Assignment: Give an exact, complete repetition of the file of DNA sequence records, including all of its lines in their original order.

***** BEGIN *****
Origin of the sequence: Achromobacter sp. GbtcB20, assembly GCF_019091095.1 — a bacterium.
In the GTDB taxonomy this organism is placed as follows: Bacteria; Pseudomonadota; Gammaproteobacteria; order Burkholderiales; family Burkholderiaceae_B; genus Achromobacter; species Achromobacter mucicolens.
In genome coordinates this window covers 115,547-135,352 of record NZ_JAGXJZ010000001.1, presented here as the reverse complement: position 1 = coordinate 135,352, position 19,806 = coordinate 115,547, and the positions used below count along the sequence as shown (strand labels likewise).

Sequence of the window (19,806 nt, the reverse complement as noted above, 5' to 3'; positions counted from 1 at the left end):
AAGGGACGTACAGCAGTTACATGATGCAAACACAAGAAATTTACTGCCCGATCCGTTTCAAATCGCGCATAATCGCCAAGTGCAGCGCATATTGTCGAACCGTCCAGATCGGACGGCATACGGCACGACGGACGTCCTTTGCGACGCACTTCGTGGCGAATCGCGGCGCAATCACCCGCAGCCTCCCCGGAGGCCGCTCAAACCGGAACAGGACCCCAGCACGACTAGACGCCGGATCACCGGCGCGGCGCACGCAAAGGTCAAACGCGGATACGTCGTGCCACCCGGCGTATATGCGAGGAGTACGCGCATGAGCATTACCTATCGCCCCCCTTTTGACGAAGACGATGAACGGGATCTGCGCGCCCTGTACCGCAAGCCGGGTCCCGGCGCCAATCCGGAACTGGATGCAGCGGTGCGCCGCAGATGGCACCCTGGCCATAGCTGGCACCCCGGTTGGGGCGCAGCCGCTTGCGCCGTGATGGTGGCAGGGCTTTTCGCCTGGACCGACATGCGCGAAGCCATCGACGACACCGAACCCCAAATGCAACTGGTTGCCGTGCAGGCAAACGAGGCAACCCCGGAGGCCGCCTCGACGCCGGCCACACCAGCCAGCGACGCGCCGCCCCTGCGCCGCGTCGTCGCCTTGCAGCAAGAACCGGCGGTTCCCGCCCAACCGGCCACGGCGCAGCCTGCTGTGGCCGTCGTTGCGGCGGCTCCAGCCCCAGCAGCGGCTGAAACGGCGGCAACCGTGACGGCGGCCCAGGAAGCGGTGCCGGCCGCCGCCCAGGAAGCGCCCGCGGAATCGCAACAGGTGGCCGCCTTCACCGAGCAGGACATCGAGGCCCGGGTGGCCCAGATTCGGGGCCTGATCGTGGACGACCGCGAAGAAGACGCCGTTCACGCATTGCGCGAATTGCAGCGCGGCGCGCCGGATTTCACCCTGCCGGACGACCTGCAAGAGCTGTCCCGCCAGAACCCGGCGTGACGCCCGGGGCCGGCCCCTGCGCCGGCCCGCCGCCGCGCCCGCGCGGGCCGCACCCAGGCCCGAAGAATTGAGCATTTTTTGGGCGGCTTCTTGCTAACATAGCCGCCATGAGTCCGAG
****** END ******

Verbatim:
Origin of the sequence: Achromobacter sp. GbtcB20, assembly GCF_019091095.1 — a bacterium.
In the GTDB taxonomy this organism is placed as follows: Bacteria; Pseudomonadota; Gammaproteobacteria; order Burkholderiales; family Burkholderiaceae_B; genus Achromobacter; species Achromobacter mucicolens.
In genome coordinates this window covers 115,547-135,352 of record NZ_JAGXJZ010000001.1, presented here as the reverse complement: position 1 = coordinate 135,352, position 19,806 = coordinate 115,547, and the positions used below count along the sequence as shown (strand labels likewise).

Sequence of the window (19,806 nt, the reverse complement as noted above, 5' to 3'; positions counted from 1 at the left end):
AAGGGACGTACAGCAGTTACATGATGCAAACACAAGAAATTTACTGCCCGATCCGTTTCAAATCGCGCATAATCGCCAAGTGCAGCGCATATTGTCGAACCGTCCAGATCGGACGGCATACGGCACGACGGACGTCCTTTGCGACGCACTTCGTGGCGAATCGCGGCGCAATCACCCGCAGCCTCCCCGGAGGCCGCTCAAACCGGAACAGGACCCCAGCACGACTAGACGCCGGATCACCGGCGCGGCGCACGCAAAGGTCAAACGCGGATACGTCGTGCCACCCGGCGTATATGCGAGGAGTACGCGCATGAGCATTACCTATCGCCCCCCTTTTGACGAAGACGATGAACGGGATCTGCGCGCCCTGTACCGCAAGCCGGGTCCCGGCGCCAATCCGGAACTGGATGCAGCGGTGCGCCGCAGATGGCACCCTGGCCATAGCTGGCACCCCGGTTGGGGCGCAGCCGCTTGCGCCGTGATGGTGGCAGGGCTTTTCGCCTGGACCGACATGCGCGAAGCCATCGACGACACCGAACCCCAAATGCAACTGGTTGCCGTGCAGGCAAACGAGGCAACCCCGGAGGCCGCCTCGACGCCGGCCACACCAGCCAGCGACGCGCCGCCCCTGCGCCGCGTCGTCGCCTTGCAGCAAGAACCGGCGGTTCCCGCCCAACCGGCCACGGCGCAGCCTGCTGTGGCCGTCGTTGCGGCGGCTCCAGCCCCAGCAGCGGCTGAAACGGCGGCAACCGTGACGGCGGCCCAGGAAGCGGTGCCGGCCGCCGCCCAGGAAGCGCCCGCGGAATCGCAACAGGTGGCCGCCTTCACCGAGCAGGACATCGAGGCCCGGGTGGCCCAGATTCGGGGCCTGATCGTGGACGACCGCGAAGAAGACGCCGTTCACGCATTGCGCGAATTGCAGCGCGGCGCGCCGGATTTCACCCTGCCGGACGACCTGCAAGAGCTGTCCCGCCAGAACCCGGCGTGACGCCCGGGGCCGGCCCCTGCGCCGGCCCGCCGCCGCGCCCGCGCGGGCCGCACCCAGGCCCGAAGAATTGAGCATTTTTTGGGCGGCTTCTTGCTAACATAGCCGCCATGAGTCCGAG